China warning: Xi warns Beijing no longer to be ‘trifled with’ in veiled threat to US
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Now 70 years since Chinese troops entered the conflict, Xi has vowed to never let Beijing’s interests be undermined ever again. While not specifically mentioning the US, Xi called on the rest of the world to be aware of China’s power as he spoke in the Great Hall of the People today. During his speech, Xi also expressed his desire for the state to have a world-leading army in order to protect itself from any foreign aggression.
Xi said: “Let the world know that the people of China are now organised, and are not to be trifled with.
“Any country or any army, no matter how powerful they used to be, standing against the trend of the international community and acting perversely will surely backfire.
“No blackmailing, blocking or extreme pressuring will work.
“Acting in one’s own way and serving one’s own interests will not work.
“Seeking hegemony and bullying others will not work and will lead the world to nowhere but a dead end.”
Also within his speech, Xi declared China’s army had been successful in defeating its opponents during the Korean War.
He also claimed China had shattered the myth of “invincibility” of the US military during the conflict.
His speech comes at a time whereby relations with the US have reached a low point.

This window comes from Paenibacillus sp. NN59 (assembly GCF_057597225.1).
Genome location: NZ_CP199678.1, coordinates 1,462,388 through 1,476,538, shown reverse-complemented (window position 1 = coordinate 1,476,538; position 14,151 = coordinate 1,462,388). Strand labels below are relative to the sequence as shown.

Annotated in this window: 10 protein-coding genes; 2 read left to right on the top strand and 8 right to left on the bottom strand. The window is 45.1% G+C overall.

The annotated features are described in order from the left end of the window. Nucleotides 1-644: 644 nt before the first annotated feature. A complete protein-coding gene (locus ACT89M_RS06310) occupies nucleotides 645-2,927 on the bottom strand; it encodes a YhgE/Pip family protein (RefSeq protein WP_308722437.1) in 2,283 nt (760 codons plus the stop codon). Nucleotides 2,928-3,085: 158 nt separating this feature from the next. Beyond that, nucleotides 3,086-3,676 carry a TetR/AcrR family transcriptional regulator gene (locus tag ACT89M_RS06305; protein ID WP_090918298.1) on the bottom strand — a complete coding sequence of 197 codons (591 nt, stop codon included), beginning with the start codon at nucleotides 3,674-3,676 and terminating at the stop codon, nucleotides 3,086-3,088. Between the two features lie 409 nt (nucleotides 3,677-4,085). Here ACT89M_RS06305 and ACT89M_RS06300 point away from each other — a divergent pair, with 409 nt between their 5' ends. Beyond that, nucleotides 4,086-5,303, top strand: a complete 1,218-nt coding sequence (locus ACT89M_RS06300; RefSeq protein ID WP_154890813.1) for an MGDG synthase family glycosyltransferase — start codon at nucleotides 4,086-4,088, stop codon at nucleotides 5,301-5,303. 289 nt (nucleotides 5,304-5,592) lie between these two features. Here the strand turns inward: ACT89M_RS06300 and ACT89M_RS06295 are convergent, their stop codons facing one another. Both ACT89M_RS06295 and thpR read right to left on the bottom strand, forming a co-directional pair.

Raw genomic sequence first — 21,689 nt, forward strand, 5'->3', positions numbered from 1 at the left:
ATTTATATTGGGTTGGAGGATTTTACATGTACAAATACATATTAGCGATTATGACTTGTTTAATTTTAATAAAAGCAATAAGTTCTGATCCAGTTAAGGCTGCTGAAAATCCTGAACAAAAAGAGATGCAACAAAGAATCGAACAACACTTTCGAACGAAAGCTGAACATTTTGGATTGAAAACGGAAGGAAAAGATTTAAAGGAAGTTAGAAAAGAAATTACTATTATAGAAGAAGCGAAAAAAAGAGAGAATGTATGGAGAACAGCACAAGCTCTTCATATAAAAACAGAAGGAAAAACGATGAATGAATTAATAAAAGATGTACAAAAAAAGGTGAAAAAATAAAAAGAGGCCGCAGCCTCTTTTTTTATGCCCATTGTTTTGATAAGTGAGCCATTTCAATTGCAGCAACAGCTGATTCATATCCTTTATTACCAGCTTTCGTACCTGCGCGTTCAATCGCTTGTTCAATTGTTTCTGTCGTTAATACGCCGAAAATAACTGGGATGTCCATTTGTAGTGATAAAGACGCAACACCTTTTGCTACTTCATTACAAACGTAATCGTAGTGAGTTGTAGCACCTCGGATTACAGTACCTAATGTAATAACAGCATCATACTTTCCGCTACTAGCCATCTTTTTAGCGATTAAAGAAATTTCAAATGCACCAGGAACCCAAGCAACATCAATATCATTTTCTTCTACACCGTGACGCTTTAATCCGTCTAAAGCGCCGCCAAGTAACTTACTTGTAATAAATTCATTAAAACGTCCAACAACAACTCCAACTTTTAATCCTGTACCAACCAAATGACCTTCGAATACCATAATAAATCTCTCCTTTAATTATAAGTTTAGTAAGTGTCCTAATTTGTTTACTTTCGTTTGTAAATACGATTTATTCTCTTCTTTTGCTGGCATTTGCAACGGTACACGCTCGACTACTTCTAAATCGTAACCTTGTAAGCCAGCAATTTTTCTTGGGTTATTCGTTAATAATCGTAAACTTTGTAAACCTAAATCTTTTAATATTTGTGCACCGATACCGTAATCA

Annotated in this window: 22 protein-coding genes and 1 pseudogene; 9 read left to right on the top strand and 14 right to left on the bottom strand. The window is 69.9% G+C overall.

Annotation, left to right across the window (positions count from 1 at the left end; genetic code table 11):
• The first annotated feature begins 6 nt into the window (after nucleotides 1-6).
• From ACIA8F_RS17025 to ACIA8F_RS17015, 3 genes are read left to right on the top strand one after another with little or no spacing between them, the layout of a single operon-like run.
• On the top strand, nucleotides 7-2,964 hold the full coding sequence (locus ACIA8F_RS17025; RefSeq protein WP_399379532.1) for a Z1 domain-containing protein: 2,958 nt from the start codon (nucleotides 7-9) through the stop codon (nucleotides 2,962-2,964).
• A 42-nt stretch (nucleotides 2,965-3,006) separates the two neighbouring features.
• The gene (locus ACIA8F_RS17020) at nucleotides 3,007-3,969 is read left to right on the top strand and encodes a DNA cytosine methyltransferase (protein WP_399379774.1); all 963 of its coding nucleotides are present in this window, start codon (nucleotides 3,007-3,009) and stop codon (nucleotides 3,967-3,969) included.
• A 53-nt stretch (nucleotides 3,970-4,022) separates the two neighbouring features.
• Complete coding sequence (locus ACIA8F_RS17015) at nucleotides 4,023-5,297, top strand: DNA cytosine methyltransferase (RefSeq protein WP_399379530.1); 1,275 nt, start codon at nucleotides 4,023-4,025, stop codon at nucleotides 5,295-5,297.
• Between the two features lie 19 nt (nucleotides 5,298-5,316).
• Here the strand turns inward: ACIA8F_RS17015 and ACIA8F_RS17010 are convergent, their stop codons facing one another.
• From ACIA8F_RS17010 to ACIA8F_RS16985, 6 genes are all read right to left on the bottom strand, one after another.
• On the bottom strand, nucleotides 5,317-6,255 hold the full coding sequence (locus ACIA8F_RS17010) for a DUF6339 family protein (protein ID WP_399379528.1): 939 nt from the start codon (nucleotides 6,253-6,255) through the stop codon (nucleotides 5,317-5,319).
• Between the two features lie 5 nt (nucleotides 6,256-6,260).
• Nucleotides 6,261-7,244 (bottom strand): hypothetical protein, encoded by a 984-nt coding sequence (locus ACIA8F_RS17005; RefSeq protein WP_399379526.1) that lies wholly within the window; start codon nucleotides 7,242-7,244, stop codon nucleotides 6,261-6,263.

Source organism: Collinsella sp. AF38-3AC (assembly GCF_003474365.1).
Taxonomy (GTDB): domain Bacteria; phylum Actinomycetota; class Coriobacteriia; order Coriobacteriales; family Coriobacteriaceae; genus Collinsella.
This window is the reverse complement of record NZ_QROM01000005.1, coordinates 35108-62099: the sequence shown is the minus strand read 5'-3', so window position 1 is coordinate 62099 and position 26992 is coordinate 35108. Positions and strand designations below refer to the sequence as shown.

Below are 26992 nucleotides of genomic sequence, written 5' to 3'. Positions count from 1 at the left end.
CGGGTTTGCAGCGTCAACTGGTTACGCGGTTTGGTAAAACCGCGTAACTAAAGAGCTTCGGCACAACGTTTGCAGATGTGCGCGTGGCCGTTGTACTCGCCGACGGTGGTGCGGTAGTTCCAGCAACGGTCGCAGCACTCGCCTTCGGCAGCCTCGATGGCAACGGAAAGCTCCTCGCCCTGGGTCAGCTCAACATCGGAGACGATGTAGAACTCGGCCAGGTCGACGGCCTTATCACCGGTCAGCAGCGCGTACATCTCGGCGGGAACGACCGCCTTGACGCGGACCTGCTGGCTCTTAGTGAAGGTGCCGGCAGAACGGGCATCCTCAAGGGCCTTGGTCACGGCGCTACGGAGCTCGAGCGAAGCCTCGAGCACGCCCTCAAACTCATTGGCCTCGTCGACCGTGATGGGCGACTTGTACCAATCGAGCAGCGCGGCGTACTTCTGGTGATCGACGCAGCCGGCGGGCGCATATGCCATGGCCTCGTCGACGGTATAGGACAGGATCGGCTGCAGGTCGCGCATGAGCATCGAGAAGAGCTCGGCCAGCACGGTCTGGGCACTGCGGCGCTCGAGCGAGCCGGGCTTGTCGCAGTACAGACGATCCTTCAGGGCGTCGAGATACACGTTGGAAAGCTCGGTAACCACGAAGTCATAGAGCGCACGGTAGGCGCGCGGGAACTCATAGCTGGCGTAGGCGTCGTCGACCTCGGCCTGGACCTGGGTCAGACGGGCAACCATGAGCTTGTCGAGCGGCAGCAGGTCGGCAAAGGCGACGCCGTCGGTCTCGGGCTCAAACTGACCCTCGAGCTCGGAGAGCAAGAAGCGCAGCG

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Xi’s speech also comes after Donald Trump’s security advisor, Robert O’Brien warned China’s interests lay beyond the state itself.
During a speech at this year’s Atlantic Future Forum, Mr O’Brien also referenced an alleged attack from Chinese companies to destabilise the pursuit for a coronavirus vaccine.
He said: “The CCP is seeking domination in all domains and sectors and plans to monopolise every industry that matters to the 21st century.
“Most recently the People’s Republic of China used cyber-enabled espionage to target companies developing COVID vaccines and treatments in Europe, the UK and the United States all the while touting the need for international cooperation.”
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Both China and the US have clashed over America’s allegiances to Taiwan.
While the US does not officially recognise the state, it signed the Taiwan Relations Act in 1979 whereby it sells arms to the state in order for it to protect its sovereignty.
Due to this, Washington this week, agreed a £1.4billion treaty with Taiwan.
The arms treaty will include a wide range of missile defence upgrades and approximately 135-precision-guided cruise missiles.
The US has also increased its presence in the South China Sea.
Washington has done this in order to stop China increasing its territory within the region under its ‘One China’ policy.
Due to this, several islands have been claimed under China’s historical right, and have since been militarised.
Despite the increased naval presence in the region from the US, China has vowed to defend what it calls the defence and stability of the region against any enemy.
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